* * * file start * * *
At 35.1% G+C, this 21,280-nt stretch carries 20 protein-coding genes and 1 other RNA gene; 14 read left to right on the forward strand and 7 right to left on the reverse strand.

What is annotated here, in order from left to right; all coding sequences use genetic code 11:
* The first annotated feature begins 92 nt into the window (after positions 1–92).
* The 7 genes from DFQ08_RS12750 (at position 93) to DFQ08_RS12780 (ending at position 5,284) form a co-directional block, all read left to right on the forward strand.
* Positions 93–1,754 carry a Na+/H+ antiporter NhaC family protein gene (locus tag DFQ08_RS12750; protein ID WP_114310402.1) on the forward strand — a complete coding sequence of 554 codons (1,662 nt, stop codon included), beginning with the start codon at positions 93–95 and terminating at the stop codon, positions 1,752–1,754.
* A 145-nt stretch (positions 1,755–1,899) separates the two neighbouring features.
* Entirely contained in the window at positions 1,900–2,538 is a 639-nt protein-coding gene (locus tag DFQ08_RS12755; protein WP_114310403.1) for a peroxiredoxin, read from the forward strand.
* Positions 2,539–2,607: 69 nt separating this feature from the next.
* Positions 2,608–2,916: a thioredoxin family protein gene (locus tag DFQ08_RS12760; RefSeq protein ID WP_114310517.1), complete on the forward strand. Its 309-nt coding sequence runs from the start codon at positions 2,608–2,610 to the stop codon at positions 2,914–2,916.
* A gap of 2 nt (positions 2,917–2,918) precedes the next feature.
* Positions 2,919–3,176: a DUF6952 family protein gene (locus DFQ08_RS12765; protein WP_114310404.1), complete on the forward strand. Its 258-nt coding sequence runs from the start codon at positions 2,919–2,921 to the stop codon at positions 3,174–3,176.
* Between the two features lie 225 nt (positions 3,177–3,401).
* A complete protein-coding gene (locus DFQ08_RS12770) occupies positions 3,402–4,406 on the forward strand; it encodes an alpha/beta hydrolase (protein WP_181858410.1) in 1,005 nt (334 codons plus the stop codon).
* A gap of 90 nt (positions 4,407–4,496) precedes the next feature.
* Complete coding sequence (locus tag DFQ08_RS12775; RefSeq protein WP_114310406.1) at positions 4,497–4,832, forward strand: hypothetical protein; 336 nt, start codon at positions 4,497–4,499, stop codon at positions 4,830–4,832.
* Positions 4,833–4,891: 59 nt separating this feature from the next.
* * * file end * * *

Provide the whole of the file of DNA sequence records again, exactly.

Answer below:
At 35.1% G+C, this 21,280-nt stretch carries 20 protein-coding genes and 1 other RNA gene; 14 read left to right on the forward strand and 7 right to left on the reverse strand.

What is annotated here, in order from left to right; all coding sequences use genetic code 11:
* The first annotated feature begins 92 nt into the window (after positions 1–92).
* The 7 genes from DFQ08_RS12750 (at position 93) to DFQ08_RS12780 (ending at position 5,284) form a co-directional block, all read left to right on the forward strand.
* Positions 93–1,754 carry a Na+/H+ antiporter NhaC family protein gene (locus tag DFQ08_RS12750; protein ID WP_114310402.1) on the forward strand — a complete coding sequence of 554 codons (1,662 nt, stop codon included), beginning with the start codon at positions 93–95 and terminating at the stop codon, positions 1,752–1,754.
* A 145-nt stretch (positions 1,755–1,899) separates the two neighbouring features.
* Entirely contained in the window at positions 1,900–2,538 is a 639-nt protein-coding gene (locus tag DFQ08_RS12755; protein WP_114310403.1) for a peroxiredoxin, read from the forward strand.
* Positions 2,539–2,607: 69 nt separating this feature from the next.
* Positions 2,608–2,916: a thioredoxin family protein gene (locus tag DFQ08_RS12760; RefSeq protein ID WP_114310517.1), complete on the forward strand. Its 309-nt coding sequence runs from the start codon at positions 2,608–2,610 to the stop codon at positions 2,914–2,916.
* A gap of 2 nt (positions 2,917–2,918) precedes the next feature.
* Positions 2,919–3,176: a DUF6952 family protein gene (locus DFQ08_RS12765; protein WP_114310404.1), complete on the forward strand. Its 258-nt coding sequence runs from the start codon at positions 2,919–2,921 to the stop codon at positions 3,174–3,176.
* Between the two features lie 225 nt (positions 3,177–3,401).
* A complete protein-coding gene (locus DFQ08_RS12770) occupies positions 3,402–4,406 on the forward strand; it encodes an alpha/beta hydrolase (protein WP_181858410.1) in 1,005 nt (334 codons plus the stop codon).
* A gap of 90 nt (positions 4,407–4,496) precedes the next feature.
* Complete coding sequence (locus tag DFQ08_RS12775; RefSeq protein WP_114310406.1) at positions 4,497–4,832, forward strand: hypothetical protein; 336 nt, start codon at positions 4,497–4,499, stop codon at positions 4,830–4,832.
* Positions 4,833–4,891: 59 nt separating this feature from the next.